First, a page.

What is Political Science?
The Political Science major examines the methods and consequences of government through the course of history, focusing on the political process as it is conducted in the United States and other nations. The curriculum includes courses in American national and subnational politics, foreign policy, comparative and world politics, and special topics in international relations. Internship opportunities available.
What can I do with a Political Science Degree?
While many who choose to pursue political science degrees hope to launch political or other civil service careers in the future, there are a plethora of additional career prospects one can consider as well. The most common jobs for graduates with a bachelor's degree in Political Science are paralegal, administrative assistant, retail store manager, legal assistant, executive assistant, corporate paralegal, claims adjuster, examiner or investigator, intelligence analyst, non-profit program coordinator and marketing manager. Some of these careers, such as intelligence analyst and non-profit program coordinator use many of the skills learned while earning a degree in Political Science. Other jobs use the basic skills gained through a typical liberal arts education.
Program Mission Statement
The Political Science Department supports the mission of the University of Pittsburgh at Johnstown, namely, "to guide students in developing disciplined, informed thinking; communications skills; problem-solving skills; strategies for information access; respect for the views of others; and a lifetime love of learning."
What kinds of courses will I take?
The courses listed below are only a small glimpse into the Political Science courses available on our campus. To view the full list of Political Science course descriptions, click here.
AMERICAN POLITICAL PROCESS
The course is an introduction to the institutions and processes of the national government. Against a background of the Constitution and the social context of American politics, attention will be given to such topics as voting behavior, public opinion and political attitudes, the party system, the president, the Congress, and the courts.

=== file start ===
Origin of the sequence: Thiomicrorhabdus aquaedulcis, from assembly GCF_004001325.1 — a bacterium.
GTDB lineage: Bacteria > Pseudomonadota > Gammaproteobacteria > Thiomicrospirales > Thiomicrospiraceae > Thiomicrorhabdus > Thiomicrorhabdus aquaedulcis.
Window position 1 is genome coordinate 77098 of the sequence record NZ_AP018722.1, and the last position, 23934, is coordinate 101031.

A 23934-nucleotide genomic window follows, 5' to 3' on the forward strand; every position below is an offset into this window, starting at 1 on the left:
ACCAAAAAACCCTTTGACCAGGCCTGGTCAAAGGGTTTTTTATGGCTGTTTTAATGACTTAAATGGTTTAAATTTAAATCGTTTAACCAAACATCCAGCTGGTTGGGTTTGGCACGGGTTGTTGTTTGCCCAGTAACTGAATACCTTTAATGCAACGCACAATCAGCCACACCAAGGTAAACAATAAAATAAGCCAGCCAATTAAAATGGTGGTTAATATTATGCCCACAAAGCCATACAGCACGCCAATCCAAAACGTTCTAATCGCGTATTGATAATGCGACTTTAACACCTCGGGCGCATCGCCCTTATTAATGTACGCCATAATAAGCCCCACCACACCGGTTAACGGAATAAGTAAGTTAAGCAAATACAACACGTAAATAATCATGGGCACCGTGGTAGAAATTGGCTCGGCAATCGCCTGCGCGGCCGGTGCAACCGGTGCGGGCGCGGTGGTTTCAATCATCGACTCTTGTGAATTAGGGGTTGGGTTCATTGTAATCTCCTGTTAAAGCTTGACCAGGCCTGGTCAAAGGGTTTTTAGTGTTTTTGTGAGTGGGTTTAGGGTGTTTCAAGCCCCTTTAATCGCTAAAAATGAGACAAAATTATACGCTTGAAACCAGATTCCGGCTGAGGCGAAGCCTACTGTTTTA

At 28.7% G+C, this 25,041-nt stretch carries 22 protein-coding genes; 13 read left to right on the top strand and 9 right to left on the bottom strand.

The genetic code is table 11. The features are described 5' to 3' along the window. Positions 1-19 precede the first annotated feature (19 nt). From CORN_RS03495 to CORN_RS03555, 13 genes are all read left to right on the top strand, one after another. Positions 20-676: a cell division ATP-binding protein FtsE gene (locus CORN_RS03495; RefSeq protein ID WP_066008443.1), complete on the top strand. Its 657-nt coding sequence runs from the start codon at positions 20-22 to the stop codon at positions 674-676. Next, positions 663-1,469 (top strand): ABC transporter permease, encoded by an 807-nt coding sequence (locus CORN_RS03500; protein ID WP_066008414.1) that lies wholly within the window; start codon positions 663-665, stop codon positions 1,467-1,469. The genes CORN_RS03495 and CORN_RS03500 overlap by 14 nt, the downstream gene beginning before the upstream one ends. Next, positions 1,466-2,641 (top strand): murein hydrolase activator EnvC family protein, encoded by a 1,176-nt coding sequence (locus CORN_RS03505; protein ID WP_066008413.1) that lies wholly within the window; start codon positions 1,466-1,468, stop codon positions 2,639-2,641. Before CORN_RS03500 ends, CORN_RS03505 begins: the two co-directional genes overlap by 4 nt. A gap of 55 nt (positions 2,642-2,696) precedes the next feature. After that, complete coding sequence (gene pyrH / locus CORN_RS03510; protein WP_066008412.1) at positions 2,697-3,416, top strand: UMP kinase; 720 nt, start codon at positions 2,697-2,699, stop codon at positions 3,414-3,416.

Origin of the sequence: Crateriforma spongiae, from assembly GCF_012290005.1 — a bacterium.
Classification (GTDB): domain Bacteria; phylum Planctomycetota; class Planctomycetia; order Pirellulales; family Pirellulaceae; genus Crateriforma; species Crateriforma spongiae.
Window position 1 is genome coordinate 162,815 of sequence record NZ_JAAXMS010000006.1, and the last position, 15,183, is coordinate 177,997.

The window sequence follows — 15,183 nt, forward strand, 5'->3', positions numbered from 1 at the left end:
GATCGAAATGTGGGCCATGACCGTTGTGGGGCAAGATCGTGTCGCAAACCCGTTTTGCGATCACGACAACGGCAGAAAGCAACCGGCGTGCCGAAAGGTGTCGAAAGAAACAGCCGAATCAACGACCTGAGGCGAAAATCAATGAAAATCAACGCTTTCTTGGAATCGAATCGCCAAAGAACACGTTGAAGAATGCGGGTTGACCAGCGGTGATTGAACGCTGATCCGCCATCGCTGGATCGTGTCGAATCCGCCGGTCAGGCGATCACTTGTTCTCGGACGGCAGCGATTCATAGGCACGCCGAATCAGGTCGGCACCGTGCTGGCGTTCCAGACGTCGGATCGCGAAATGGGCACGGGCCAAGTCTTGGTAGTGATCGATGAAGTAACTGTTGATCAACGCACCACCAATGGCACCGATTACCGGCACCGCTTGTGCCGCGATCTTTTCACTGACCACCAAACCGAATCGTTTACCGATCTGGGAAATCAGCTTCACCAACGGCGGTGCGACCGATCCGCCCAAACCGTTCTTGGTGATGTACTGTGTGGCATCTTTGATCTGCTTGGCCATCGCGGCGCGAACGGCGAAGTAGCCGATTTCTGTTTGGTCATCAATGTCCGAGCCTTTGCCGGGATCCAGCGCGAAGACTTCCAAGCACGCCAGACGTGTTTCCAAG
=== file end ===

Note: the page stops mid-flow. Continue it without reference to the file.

The course examines the controversies surrounding the design of the presidency and situates those controversies within the context of debates about the nature of politics, political power, and the state in the founding period. Attention is also given to the political evolution of American government and the presidency, the development of the welfare state, and dilemmas of the modern presidency.
INTERNATIONAL LAW AND PROBLEMS OF WORLD ORDER
Examination of existing methods of achieving world order, particularly international organizations and international law. Consideration of new issues such as terrorism, human rights, north–south politics, and demands for a “new international economic order” that suggest alternative international regimes.
HUMAN RIGHTS IN INTERNATIONAL RELATIONS
This course will focus on contemporary human rights as defined by international law. Students will trace the evolution of the Western human rights idea from natural law origins to the present understanding as legitimate claims against government. The course will also discuss alternative conceptions of human rights such as group/ethnic rights as well as economic and social rights. A series of case studies and an analysis of the work of human rights groups such as Amnesty International will highlight the political reality of human rights in the current time.
Contact Our Political Science Faculty
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